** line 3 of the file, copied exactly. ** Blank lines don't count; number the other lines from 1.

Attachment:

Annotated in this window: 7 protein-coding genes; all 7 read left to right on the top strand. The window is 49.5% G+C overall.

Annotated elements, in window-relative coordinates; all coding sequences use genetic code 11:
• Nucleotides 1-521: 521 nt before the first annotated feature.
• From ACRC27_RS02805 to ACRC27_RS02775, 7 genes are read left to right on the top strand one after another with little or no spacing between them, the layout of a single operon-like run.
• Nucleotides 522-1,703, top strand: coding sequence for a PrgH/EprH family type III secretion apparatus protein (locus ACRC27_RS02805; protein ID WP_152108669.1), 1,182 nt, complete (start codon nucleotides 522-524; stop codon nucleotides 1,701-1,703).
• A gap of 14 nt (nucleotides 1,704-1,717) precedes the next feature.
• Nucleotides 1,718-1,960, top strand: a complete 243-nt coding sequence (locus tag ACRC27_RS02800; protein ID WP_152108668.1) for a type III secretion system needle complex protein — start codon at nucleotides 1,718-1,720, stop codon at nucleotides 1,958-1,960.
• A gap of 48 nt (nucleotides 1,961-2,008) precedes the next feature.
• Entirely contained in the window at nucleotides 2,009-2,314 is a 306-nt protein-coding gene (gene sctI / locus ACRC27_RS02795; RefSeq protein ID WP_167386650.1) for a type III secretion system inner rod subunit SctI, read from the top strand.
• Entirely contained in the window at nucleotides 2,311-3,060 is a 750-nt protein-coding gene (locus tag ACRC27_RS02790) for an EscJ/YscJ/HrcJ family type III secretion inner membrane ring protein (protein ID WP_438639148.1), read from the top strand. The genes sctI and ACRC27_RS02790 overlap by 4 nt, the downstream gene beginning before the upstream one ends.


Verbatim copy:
• Nucleotides 1-521: 521 nt before the first annotated feature.